After the offsets are determined and the service installed, the sample continues to remove the callbacks from kernel memory. In this phase, BlackByte abuses the arbitrary read and write vulnerability in RTCore64.sys. Thus, all mentioned read and write operations to kernel memory are via the exploitable driver.
As explained in the section “Kernel Notify Routine,” there are at least three different arrays that can contain addresses to callback functions:
- PspCreateProcessNotifyRoutine for process creation, filled by PsSetCreateProcessNotifyRoutine
- PspCreateThreadNotifyRoutine for thread creation, filled by PsSetCreateThreadNotifyRoutine
- PspLoadImageNotifyRoutine for image loading, filled by PsSetLoadImageNotifyRoutine
For the sake of simplicity, we will focus on how the process creation callbacks are removed. The process for the other two events is the same, even though different offsets are used.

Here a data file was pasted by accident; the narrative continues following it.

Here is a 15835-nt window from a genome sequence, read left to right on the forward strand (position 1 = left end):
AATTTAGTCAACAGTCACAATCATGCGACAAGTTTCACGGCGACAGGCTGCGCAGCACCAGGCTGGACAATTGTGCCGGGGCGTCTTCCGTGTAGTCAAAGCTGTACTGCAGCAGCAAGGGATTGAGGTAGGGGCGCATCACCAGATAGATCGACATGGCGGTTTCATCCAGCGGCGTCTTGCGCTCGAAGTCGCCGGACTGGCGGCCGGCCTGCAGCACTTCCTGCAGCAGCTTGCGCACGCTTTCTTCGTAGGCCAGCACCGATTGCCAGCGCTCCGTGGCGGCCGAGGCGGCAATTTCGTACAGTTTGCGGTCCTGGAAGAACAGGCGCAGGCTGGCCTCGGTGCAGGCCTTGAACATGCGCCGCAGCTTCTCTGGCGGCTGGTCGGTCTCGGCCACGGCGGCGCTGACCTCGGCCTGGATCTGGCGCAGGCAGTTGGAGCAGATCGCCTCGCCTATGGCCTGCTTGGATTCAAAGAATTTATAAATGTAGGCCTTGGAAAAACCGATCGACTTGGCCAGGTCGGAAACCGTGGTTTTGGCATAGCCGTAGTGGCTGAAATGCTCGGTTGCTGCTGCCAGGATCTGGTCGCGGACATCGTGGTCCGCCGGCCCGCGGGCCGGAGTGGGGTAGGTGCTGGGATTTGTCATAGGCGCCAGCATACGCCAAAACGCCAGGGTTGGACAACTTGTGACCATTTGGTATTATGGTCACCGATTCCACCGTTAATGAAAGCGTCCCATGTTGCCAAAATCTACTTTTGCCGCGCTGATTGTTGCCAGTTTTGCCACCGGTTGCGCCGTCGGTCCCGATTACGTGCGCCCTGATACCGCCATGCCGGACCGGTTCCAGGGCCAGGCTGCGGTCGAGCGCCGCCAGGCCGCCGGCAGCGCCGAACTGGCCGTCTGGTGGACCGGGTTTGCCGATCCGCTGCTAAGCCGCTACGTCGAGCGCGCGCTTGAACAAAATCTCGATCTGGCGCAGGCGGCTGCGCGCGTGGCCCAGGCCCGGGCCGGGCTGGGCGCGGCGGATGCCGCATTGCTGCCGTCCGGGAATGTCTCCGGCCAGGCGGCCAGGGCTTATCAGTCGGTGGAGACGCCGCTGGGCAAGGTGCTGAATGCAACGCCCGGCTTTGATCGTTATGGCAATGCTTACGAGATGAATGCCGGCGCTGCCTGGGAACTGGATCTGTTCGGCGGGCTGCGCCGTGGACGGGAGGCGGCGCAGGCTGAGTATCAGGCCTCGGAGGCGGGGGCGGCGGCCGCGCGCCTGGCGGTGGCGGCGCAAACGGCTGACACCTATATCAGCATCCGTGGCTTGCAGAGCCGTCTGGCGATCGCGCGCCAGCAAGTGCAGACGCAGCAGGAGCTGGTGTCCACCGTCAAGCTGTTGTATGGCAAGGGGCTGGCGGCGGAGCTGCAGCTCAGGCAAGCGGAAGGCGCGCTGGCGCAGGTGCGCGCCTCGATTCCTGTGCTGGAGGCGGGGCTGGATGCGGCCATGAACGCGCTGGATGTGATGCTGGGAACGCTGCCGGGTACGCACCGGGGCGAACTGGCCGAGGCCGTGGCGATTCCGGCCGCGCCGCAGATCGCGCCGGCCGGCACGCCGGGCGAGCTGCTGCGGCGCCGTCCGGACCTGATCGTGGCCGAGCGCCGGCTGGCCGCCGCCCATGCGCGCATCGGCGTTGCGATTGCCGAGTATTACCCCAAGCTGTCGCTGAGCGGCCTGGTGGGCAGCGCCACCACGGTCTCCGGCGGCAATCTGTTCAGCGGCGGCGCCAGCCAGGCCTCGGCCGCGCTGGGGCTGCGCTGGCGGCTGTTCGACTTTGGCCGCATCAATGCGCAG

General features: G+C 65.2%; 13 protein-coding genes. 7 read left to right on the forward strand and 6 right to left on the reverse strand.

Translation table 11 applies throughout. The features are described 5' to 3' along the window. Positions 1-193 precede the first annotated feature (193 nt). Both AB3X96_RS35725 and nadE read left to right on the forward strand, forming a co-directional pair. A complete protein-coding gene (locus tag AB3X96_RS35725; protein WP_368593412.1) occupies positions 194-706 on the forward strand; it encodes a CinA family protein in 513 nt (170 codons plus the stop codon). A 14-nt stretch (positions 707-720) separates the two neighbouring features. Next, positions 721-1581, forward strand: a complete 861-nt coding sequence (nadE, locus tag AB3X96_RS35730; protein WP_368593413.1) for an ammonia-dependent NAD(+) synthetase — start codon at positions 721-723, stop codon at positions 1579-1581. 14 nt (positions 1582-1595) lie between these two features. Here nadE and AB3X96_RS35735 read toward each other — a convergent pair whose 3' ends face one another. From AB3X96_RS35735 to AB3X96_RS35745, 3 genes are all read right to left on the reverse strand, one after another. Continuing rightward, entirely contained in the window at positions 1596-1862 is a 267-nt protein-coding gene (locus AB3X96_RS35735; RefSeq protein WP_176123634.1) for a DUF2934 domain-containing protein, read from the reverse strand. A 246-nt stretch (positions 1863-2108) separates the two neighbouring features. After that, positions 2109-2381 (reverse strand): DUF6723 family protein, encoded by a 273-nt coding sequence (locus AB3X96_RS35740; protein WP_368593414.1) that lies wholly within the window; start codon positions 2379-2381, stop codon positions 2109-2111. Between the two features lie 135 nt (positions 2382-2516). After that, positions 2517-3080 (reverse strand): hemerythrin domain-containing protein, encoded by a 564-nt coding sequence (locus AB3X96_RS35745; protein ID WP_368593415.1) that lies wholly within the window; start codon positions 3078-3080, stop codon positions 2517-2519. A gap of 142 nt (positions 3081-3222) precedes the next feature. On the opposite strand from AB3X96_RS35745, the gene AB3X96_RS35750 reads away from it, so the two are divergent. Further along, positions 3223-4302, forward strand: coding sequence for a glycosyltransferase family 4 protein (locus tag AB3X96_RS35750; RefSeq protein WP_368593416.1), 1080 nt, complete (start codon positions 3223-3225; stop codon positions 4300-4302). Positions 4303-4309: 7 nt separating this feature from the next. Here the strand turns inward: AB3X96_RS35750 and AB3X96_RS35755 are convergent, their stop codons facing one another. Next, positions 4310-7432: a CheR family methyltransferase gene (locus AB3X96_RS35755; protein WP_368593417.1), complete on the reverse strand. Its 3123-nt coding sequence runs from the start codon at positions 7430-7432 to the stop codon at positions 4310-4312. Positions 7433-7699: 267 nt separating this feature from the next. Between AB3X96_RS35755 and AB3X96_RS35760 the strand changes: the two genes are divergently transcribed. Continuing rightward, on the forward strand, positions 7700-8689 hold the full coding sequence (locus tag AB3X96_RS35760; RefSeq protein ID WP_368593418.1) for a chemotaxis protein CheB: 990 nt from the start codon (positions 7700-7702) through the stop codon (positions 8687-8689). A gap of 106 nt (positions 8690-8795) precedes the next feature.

Generally speaking, in order to remove these callbacks BlackByte needs to complete the following three phases:
2a. Identify the address of the array PspCreateProcessNotifyRoutine
2b. Identify to which driver the corresponding callback function belongs
2c. Overwrite the callback function inside the array with zeros
2a. Identify the address of the array PspCreateProcessNotifyRoutine
The sample identified the kernel version and fetched the corresponding needed offsets from the hardcoded list. Depending on the array we are iterating, a different offset is used. In this case, offset 0xCEC3A0 leads to PspCreateProcessNotifyRoutine.
It retrieves the base address of ntoskrnl.exe via EnumDeviceDrivers and adds the offset to PspCreateProcessNotifyRoutine. This will retrieve the pointer to PspCreateProcessNotifyRoutine holding all callbacks registered via PsSetCreateProcessNotifyRoutine.
Figure 5: Retrieving the address for the PspCreateProcessRoutine array
2b. Identify to which driver the corresponding callback function belongs
Next, BlackByte needs to identify whether the callback function belongs to a driver used by EDR products. To achieve this, BlackByte uses a procedure to calculate the most likely driver from the callback address itself.